“They have put the burglars in charge of the bank here,” Donnelly said.
Balash said the BLM, an institution whose “very purpose is to manage public lands,” had no plans to rid itself of any of its property.
“We are not considering or willing to entertain any idea of disposing large swaths of public land,” Balash said. "Those lands belong to the American people and it’s our job to manage them, not only for the current generation but for future generations,” he said.
Donnelly, however, sees the move as a step toward the federal government ridding itself of public lands. Nevada has more BLM-managed land than many other states, so any shift in the agency could have potential rippling effects throughout the state.
“The move to Grand Junction should not be viewed in isolation,” Donnelly said. “It is part of a large coordinated attempt … ultimately to sell off our public lands.”
Brian Beffort, the director of the Toiyabe Chapter of the Sierra Club, said that he didn’t understand why scientific experts would be moved from the city in which political decisions were made.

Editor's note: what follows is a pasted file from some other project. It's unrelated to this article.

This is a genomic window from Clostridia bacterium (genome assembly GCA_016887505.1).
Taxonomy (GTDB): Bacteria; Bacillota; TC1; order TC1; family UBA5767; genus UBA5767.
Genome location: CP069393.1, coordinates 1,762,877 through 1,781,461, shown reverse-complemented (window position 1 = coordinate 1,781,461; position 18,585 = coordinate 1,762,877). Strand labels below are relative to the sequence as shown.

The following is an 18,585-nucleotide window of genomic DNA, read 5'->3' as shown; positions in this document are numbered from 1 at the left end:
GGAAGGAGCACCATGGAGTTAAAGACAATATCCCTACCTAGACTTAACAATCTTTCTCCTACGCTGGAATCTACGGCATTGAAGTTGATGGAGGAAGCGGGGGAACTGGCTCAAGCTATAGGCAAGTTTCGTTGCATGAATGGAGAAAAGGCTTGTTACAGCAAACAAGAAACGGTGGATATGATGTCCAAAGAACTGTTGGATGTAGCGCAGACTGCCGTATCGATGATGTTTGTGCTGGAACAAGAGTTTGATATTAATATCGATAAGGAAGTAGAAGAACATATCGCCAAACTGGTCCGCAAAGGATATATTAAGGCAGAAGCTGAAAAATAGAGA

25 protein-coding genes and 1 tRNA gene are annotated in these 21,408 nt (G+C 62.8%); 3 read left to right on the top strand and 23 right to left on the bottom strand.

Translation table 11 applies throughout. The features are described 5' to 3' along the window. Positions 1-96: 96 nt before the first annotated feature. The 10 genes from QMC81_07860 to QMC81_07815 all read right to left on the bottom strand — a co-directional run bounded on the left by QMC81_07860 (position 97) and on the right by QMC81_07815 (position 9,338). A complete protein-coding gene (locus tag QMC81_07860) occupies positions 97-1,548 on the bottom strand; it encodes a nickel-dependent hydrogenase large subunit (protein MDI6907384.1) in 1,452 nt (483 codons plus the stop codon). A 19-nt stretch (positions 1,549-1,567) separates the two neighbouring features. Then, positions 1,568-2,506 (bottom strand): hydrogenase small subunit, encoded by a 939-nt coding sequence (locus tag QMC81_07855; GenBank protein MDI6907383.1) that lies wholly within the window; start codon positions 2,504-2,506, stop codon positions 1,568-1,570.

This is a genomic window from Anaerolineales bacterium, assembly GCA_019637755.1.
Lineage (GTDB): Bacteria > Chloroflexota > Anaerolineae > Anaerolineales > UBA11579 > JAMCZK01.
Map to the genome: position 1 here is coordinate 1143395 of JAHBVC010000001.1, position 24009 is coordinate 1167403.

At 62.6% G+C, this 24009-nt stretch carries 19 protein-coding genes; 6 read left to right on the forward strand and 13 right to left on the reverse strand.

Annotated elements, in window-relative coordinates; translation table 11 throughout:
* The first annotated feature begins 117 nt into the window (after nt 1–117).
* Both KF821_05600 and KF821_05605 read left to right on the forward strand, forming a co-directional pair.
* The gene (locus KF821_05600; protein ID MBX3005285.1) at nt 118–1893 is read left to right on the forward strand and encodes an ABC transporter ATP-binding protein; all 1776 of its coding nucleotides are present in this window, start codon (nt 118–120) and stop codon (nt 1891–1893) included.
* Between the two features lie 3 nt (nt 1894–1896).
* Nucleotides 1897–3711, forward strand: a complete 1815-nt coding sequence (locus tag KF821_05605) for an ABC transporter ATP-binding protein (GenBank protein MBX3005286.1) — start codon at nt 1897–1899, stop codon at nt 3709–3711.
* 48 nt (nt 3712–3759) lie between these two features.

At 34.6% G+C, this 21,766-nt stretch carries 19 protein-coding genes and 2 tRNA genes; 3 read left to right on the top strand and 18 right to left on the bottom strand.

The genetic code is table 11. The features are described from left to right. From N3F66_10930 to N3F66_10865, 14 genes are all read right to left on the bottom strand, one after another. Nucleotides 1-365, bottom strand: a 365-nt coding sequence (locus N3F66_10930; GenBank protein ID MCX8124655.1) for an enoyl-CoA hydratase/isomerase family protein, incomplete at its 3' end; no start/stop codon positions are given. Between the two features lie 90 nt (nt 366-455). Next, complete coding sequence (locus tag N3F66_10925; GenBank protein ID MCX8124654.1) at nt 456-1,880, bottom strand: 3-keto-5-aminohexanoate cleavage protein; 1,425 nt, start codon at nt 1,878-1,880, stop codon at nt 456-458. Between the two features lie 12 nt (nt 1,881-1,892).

“I think it could be devastating for the BLM and for public land management across the West,” he said.
Bob Abbey, a past director of the bureau, was critical of the plan, calling it “one of the most ridiculous proposals” he’d ever seen.
Abbey expressed concerns with the move, stating that the shift from the metro hub of D.C. could cause the BLM to lose some of its workforce.
“I would anticipate a good number of (people) not actually moving because of the dual career status of many of those people and their families,” he said.
Balash, however, said the situation should be looked at in reverse, as he said it can be difficult to attract qualified workers from Western states to D.C. A move to Grand Junction, he said, could help attract those potential workers who want to remain in the West.
“The best of the best, if you will, the cream of the crop — we’re having a hard time getting them to come out to the East,” he said.
He said the move to the West could also place senior leadership closer to people working their way up through the organization, which would ensure that the new generation of workers received more exposure to those with institutional knowledge.
“There is a very significant posting of (people) bureau-wide that are reaching retirement age,” he said, stressing the need for transfer of institutional knowledge.
But Abbey sees the step as moving the public lands away from the political nexus of the country. “I just think, again, the general goal is to diminish the importance of these public lands, at least in Washington, D.C,” he said.
Beffort said he was disappointed in the amount of effort being put into a move that he said could harm lands in Nevada and elsewhere.
“It makes me sad to see how much work the Trump administration is expending (on this) and how much that could potentially harm public lands across the West,” he said.